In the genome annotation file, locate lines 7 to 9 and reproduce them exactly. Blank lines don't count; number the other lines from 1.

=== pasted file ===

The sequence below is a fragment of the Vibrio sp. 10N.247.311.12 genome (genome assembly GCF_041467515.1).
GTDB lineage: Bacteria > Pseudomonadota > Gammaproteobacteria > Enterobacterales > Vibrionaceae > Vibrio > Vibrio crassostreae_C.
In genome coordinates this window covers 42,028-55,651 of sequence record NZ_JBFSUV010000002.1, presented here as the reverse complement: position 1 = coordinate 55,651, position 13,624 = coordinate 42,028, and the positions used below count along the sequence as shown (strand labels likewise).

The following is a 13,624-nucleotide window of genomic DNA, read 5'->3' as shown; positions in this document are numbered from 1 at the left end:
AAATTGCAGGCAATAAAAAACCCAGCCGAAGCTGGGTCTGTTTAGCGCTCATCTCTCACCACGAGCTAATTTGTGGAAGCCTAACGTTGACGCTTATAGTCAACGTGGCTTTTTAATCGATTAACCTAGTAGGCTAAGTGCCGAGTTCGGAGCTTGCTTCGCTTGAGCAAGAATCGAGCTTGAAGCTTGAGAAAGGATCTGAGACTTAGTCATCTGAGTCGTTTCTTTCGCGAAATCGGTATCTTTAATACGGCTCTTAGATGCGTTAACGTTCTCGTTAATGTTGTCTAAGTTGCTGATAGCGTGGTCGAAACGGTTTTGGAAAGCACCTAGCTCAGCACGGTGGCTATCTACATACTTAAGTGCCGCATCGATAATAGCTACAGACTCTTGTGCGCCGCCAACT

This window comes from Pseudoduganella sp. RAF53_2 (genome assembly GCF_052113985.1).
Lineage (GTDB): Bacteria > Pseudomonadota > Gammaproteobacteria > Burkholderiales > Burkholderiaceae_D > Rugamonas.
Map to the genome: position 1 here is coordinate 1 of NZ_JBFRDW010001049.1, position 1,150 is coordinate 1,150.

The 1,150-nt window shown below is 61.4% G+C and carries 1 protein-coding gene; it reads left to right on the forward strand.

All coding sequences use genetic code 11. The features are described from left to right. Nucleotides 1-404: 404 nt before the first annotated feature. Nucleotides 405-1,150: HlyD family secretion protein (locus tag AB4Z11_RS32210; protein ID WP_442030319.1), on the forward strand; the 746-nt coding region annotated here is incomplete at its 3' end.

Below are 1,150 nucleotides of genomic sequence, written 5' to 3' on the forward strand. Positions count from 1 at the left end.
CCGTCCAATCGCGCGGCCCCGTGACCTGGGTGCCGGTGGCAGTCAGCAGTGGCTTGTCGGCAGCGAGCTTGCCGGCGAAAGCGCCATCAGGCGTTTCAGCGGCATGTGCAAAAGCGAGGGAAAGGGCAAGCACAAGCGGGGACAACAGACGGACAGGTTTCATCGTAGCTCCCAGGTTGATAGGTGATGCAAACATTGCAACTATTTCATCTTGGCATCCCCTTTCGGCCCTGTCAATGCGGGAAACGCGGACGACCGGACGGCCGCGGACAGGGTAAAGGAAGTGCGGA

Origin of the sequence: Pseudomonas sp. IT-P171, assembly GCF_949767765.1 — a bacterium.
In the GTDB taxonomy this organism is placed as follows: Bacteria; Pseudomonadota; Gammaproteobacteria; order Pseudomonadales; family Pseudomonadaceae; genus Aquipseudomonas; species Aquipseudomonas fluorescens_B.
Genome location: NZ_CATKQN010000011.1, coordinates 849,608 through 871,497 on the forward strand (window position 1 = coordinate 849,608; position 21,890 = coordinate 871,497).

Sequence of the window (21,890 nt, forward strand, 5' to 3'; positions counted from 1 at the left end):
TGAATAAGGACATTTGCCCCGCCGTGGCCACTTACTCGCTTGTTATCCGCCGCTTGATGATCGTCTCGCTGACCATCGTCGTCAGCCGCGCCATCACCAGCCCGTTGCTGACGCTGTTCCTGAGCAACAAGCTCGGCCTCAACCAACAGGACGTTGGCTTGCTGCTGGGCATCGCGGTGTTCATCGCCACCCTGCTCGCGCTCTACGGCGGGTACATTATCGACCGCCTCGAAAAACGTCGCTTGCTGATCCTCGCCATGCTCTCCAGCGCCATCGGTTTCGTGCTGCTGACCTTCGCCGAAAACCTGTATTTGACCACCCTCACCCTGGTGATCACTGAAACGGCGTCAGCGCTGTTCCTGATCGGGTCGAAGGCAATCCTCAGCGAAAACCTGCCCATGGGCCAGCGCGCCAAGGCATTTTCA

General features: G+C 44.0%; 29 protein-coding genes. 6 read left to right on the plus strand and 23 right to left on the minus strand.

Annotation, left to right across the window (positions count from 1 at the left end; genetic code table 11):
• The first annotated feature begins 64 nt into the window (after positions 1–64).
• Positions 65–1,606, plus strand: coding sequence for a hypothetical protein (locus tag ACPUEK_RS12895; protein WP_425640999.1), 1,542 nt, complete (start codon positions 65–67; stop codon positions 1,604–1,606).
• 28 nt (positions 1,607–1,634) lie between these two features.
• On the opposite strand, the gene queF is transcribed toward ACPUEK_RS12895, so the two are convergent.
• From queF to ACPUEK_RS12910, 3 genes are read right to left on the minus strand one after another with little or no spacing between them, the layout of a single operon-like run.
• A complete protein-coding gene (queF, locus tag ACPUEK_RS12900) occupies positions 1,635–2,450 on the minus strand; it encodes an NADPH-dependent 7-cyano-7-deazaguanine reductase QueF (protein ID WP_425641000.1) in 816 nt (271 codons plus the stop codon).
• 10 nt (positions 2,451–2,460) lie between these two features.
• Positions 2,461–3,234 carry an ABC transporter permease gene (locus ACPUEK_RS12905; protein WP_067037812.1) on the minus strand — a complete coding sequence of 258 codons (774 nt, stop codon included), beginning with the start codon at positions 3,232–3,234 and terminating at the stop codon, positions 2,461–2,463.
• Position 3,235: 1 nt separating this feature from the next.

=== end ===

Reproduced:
Lineage (GTDB): Bacteria > Pseudomonadota > Gammaproteobacteria > Burkholderiales > Burkholderiaceae_D > Rugamonas.
Map to the genome: position 1 here is coordinate 1 of NZ_JBFRDW010001049.1, position 1,150 is coordinate 1,150.

The 1,150-nt window shown below is 61.4% G+C and carries 1 protein-coding gene; it reads left to right on the forward strand.